First date anyone?

I went out to a new BBQ place with a friend. He is moving out of state and it was our last chance to catch up before he leaves. He had been there, but it was my first time. I asked the server for some help with the menu. His favorites, most popular etc. The server was terrific. Efficient, knowledgeable, friendly. Until he wasn't. 

It isn't what you think. He didn't drop off the food and abandon us. Quite the opposite. He wouldn't go away. He mistook our politeness to mean that we were friends. It was like a bad first date. It got too personal, too fast. Questions and stories and over-solicitousness. 

Understand I know he meant well. And with myself being in the business I can be a bit chatty as well. But that point was breezed past before my food was even eaten.

The measurement of personal service is that it is about the person you are serving. Pay attention to them and what they want. It is about their needs, their wants. Plainly put, it's about them not you. Always. 

Pay attention to what cues they give you. Verbal and non-verbal. Listen and respond accordingly. It doesn't matter if you want to take the order now, if there are contracts on the table, walk away. Some cues are more subtle. But people always tell you what they need.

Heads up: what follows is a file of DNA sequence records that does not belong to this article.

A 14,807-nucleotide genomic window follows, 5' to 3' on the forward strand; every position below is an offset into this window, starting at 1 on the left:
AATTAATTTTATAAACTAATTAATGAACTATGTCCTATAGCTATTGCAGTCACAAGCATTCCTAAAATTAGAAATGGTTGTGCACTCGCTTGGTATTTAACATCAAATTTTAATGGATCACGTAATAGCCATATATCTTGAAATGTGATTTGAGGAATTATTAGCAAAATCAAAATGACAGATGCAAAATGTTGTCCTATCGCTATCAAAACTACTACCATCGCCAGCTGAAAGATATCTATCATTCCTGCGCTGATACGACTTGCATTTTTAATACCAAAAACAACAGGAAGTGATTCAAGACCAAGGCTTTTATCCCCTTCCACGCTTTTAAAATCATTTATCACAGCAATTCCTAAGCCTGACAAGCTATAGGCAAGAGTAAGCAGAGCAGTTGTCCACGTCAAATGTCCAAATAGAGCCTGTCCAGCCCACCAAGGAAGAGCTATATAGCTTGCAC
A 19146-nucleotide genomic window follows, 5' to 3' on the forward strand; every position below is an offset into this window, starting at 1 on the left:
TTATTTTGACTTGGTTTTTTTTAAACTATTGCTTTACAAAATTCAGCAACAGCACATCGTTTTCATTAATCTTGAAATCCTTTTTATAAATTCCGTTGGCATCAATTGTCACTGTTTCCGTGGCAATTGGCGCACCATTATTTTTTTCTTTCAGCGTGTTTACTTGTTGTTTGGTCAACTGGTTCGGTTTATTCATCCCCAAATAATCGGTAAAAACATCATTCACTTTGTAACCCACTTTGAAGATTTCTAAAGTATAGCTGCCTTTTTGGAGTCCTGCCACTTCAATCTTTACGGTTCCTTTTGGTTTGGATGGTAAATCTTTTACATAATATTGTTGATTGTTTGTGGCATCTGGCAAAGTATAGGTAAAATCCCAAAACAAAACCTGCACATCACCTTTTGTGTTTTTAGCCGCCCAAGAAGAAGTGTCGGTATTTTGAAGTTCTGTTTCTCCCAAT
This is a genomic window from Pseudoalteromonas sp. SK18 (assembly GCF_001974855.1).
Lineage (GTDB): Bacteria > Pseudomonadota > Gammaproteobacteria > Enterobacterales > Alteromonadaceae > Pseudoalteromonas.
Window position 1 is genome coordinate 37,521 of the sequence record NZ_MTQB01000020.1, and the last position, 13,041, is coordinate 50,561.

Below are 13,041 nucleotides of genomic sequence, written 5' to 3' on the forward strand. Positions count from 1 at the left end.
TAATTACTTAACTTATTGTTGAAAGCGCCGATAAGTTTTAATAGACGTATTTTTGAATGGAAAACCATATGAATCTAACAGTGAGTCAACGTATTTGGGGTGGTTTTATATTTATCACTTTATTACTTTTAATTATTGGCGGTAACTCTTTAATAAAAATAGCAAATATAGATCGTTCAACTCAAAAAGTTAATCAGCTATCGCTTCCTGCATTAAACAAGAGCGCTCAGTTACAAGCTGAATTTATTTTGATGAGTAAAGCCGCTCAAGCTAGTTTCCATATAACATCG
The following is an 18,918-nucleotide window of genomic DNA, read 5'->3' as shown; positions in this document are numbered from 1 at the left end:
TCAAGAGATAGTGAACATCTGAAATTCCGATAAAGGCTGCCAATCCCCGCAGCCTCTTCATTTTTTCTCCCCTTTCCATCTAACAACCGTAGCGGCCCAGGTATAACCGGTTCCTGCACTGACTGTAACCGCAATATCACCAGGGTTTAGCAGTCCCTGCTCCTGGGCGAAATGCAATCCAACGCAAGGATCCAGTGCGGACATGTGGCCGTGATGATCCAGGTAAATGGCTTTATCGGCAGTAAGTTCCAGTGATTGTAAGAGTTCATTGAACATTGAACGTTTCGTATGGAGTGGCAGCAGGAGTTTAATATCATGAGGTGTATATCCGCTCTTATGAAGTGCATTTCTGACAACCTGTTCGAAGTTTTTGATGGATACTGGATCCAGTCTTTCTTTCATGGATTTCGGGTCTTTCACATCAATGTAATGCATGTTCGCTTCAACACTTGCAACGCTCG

And I needed to spend time with my friend. Which I finally got. And some great BBQ. And I will go back. Alone, when I need someone to chat with. 






The answer is NO.

I have heard every reason why Owners, managers even server think that they don't need to be trained in responsible service. Head shaking, the twists and turns that people will tell themselves.

Trevor Estelle, HCI’s V.P. of Sales & Marketing recently wrote a terrific article about all the objections people use. This was first printed in the TIPS newsletter. I"m reprinting it here because I think it's important to do the right thing. So let's bust some myths right now.

"Over the past 12 years I have come across many objections for why a corporation, owner, or manager fails to certify their employees in TIPS. None of them have any merit, but I thought I would share my list of the most frequently used excuses for why establishments don’t use TIPS. I have also included my own commentary.

I don’t need TIPS.

My staff consists of seasoned veterans in the hospitality industry and they already know all there is to know about responsible service. I have yet to meet a certified TIPS participant that didn’t tell me at least one skill or piece of new information that he or she took away from a TIPS session.

Alcohol accounts for less than 10% of my establishment’s overall sales. TIPS training isn’t necessary.

Establishments that have limited alcohol sales or a BYOB policy usually lack experience on how to handle difficult alcohol-related situations and lack knowledge of alcohol laws and regulations. They need TIPS just as much, if not more, as other licensed establishments.